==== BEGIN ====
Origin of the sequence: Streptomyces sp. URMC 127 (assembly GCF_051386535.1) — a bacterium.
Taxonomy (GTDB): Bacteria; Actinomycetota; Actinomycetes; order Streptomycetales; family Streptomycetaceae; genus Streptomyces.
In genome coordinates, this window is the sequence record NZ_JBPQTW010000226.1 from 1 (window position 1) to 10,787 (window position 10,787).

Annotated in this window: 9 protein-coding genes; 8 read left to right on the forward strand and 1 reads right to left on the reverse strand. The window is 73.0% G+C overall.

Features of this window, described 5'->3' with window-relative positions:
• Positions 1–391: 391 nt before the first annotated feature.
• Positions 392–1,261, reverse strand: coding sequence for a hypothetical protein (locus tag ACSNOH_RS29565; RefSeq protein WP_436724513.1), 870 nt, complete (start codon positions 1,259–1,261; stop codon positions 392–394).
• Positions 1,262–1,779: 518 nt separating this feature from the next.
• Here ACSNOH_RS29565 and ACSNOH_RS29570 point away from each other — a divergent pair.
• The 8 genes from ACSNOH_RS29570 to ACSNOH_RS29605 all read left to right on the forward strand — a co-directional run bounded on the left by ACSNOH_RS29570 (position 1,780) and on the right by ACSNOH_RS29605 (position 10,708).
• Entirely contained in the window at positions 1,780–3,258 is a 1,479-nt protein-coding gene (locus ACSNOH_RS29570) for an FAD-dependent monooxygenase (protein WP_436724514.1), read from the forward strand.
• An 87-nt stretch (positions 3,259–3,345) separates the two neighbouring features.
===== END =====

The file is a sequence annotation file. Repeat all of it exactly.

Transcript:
Origin of the sequence: Streptomyces sp. URMC 127 (assembly GCF_051386535.1) — a bacterium.
Taxonomy (GTDB): Bacteria; Actinomycetota; Actinomycetes; order Streptomycetales; family Streptomycetaceae; genus Streptomyces.
In genome coordinates, this window is the sequence record NZ_JBPQTW010000226.1 from 1 (window position 1) to 10,787 (window position 10,787).

Annotated in this window: 9 protein-coding genes; 8 read left to right on the forward strand and 1 reads right to left on the reverse strand. The window is 73.0% G+C overall.

Features of this window, described 5'->3' with window-relative positions:
• Positions 1–391: 391 nt before the first annotated feature.
• Positions 392–1,261, reverse strand: coding sequence for a hypothetical protein (locus tag ACSNOH_RS29565; RefSeq protein WP_436724513.1), 870 nt, complete (start codon positions 1,259–1,261; stop codon positions 392–394).
• Positions 1,262–1,779: 518 nt separating this feature from the next.
• Here ACSNOH_RS29565 and ACSNOH_RS29570 point away from each other — a divergent pair.
• The 8 genes from ACSNOH_RS29570 to ACSNOH_RS29605 all read left to right on the forward strand — a co-directional run bounded on the left by ACSNOH_RS29570 (position 1,780) and on the right by ACSNOH_RS29605 (position 10,708).
• Entirely contained in the window at positions 1,780–3,258 is a 1,479-nt protein-coding gene (locus ACSNOH_RS29570) for an FAD-dependent monooxygenase (protein WP_436724514.1), read from the forward strand.
• An 87-nt stretch (positions 3,259–3,345) separates the two neighbouring features.